This is a tough topic, but you may be wondering what it has to do with teaching. First and foremost, we care about our students as people and I would imagine most of us would want to help our students even if these problems did not intersect with learning. Unsurprisingly, they do intersect with learning. The aforementioned national study from Wisconsin’s HOPE lab reports “The data suggest that students feel quite compromised by inadequate living situations, and often struggle to focus on school.”

It is not your responsibility as an instructor to ask distracted students if they are hungry or offer up a room in your house. We can point them toward resources on and off campus.

Hungry Wildcat Logo

Our Wildcat Food Pantry is a great resource for students, but did you know they can also sign up for EBT in Kendall 110? Also, students should ask about veggie bucks at the Wednesday sales outside the BMU. I would suggest these resources for all students rather than just ones you think might be in need. The pantry should be a resource for some people, and other students might be in a position to donate. In any case, the emerging research on this topic should give us pause as we are often quick to judge our students. That distracted look or forgotten assignment may be the result of dire circumstances outside their control. 

Got an idea for a tip or feedback about this one? Don’t hesitate to send it to us. We are developing a wordpress site (under construction) to showcase teaching tips and your great ideas.

Don’t forget to subscribe to the Caffeinated Cats podcast! The newest episode is on Greek life at Chico. Link to it on itunessoundcloud, or follow the podcast on facebook.

 

If Only I…

We often have complaints and ideas in the middle of the semester.

  • If only I had a tablet to keep track of attendance I would remember that student’s name.
  • If I had a course release to work on this redesign it would make a difference, I just need some time.
  • If my colleagues and I could get together and talk about this over the summer, we could solve this problem.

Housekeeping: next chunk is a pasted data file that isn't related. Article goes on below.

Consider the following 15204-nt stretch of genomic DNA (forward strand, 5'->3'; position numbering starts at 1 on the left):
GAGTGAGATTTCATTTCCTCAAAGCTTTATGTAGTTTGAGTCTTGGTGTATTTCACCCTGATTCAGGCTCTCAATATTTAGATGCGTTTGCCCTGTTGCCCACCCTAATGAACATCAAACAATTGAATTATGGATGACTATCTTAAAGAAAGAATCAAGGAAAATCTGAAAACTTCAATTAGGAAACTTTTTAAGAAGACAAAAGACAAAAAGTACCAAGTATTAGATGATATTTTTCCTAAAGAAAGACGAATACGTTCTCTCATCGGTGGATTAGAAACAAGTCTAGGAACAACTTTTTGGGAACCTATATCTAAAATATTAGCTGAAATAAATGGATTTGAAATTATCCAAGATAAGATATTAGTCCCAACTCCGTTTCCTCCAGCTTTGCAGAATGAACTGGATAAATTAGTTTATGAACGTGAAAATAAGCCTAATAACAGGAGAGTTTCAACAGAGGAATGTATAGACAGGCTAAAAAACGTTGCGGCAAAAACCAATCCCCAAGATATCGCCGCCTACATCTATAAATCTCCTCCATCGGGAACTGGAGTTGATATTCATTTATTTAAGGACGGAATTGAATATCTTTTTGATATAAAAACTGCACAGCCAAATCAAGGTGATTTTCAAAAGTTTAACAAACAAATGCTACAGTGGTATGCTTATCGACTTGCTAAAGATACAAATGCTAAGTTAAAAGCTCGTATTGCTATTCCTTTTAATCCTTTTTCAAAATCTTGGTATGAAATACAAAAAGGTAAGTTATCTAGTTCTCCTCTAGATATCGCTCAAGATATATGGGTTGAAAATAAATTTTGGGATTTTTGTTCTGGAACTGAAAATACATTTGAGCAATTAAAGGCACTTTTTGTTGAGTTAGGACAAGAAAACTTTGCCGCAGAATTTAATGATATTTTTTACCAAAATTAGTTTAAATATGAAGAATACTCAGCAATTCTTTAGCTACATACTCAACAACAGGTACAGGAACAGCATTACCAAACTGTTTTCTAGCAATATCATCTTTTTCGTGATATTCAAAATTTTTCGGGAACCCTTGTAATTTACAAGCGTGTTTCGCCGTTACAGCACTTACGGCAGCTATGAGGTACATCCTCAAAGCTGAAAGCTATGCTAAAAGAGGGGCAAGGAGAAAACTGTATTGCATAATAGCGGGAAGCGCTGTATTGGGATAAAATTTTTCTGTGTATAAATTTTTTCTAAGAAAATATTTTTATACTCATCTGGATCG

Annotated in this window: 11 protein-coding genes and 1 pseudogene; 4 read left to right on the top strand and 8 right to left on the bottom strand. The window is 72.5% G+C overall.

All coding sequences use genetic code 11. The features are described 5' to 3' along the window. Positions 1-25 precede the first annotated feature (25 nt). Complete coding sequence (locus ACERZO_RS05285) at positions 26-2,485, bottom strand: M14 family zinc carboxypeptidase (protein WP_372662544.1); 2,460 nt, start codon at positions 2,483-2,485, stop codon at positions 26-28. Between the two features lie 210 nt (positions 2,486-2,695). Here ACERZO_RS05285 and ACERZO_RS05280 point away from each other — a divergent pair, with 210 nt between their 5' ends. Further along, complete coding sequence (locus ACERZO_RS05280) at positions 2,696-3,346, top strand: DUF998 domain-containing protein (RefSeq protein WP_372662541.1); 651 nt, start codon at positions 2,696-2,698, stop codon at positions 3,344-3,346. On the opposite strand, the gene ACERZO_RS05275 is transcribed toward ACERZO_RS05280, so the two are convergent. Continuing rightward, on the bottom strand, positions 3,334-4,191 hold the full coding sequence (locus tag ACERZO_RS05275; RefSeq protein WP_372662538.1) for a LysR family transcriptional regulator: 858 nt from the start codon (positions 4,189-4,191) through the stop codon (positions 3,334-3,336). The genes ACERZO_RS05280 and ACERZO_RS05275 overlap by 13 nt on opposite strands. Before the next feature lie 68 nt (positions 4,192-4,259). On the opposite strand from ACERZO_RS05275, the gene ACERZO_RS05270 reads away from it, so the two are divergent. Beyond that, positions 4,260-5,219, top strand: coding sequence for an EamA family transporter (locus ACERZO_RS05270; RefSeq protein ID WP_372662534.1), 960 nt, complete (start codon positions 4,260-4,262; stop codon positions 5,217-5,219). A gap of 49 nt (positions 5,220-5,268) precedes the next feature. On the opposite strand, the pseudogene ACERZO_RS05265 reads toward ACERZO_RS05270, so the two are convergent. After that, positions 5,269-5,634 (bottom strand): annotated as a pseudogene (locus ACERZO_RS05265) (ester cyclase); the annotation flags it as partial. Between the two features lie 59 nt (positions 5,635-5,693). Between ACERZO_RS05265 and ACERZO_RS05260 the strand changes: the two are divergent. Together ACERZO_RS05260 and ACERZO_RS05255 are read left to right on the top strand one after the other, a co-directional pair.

Then when opportunity knocks in the form of budget to be spent down or a request for proposals we find ourselves saying “I’m fine, I don’t really need anything.” Sometimes we say this because filling out another form seems like an insurmountable obstacle. Sometimes we cannot remember what we wished we had. Sometimes we figure other people have real needs and what we would ask for is not that important.

Stop it.

Not just one of those behaviors, stop all of them. Take the time to fill out the form, most of the time it is easier than it seems. Make a note to yourself using Evernote, google docs, or an old fashioned sticky note when you have an idea that would improve learning. The needs of your students are real and if you have a good idea, don’t let it linger in the back of your mind, get it done.

Investing a little time and energy into improving learning environments is almost always worth it.

On an immediate note take the time to apply for a Learning Enhancement Grant (announcement on Wednesday) to get course release, create a Faculty Learning Community, or buy needed materials, etc. This is our most flexible internal grant and one that can make a real difference for you and your students. You may have noticed that we have been working to streamline the application process for our programs and this is no exception. Have a look at the google form when it is published on Wednesday and the included directions to see just how easy it can be to apply for funding to increase student learning.